Chronosequence and direct observation approaches reveal complementary community dynamics in a novel ecosystem

PloS One
Andrew Kulmatiski, Karen H Beard

Abstract

Non-native, early-successional plants have been observed to maintain dominance for decades, particularly in semi-arid systems. Here, two approaches were used to detect potentially slow successional patterns in an invaded semi-arid system: chronosequence and direct observation. Plant communities in 25 shrub-steppe sites that represented a 50-year chronosequence of agricultural abandonment were monitored for 13 years. Each site contained a field abandoned from agriculture (ex-arable) and an adjacent never-tilled field. Ex-arable fields were dominated by short-lived, non-native plants. These 'weedy' communities had lower species richness, diversity and ground cover, and greater annual and forb cover than communities in never-tilled fields. Never-tilled fields were dominated by long-lived native plants. Across the chronosequence, plant community composition remained unchanged in both ex-arable and never-tilled fields. In contrast, 13 years of direct observation detected directional changes in plant community composition within each field type. Despite within-community changes in both field types during direct observation, there was little evidence that native plants were invading ex-arable fields or that non-native plants were inva...Continue Reading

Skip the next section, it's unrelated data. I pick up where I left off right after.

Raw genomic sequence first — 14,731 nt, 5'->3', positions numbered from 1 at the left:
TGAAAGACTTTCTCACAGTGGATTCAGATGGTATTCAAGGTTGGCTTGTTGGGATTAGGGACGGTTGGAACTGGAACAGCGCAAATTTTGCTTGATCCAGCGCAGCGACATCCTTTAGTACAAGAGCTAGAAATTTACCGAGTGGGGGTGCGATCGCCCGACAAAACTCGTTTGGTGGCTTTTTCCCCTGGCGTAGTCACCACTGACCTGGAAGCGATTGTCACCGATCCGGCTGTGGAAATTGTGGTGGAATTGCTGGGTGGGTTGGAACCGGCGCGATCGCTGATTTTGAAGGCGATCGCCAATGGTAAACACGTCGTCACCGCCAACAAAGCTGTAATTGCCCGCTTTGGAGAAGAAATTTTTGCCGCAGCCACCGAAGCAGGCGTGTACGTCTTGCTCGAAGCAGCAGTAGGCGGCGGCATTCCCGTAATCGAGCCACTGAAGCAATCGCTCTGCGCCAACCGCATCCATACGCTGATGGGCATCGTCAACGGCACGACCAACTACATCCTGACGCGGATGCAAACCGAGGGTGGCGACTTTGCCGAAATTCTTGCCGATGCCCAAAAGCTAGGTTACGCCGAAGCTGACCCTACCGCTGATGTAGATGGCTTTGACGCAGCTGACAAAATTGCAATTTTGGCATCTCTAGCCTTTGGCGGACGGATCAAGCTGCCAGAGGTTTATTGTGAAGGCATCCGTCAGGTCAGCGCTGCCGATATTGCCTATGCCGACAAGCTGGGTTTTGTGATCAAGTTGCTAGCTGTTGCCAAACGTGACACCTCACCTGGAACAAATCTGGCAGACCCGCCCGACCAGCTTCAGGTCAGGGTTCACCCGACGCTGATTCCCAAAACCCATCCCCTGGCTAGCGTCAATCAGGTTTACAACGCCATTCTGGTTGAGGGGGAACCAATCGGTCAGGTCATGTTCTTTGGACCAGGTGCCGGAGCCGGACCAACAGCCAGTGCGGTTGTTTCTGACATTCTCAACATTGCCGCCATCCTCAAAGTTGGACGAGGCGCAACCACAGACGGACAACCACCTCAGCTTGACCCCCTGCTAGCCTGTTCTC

References

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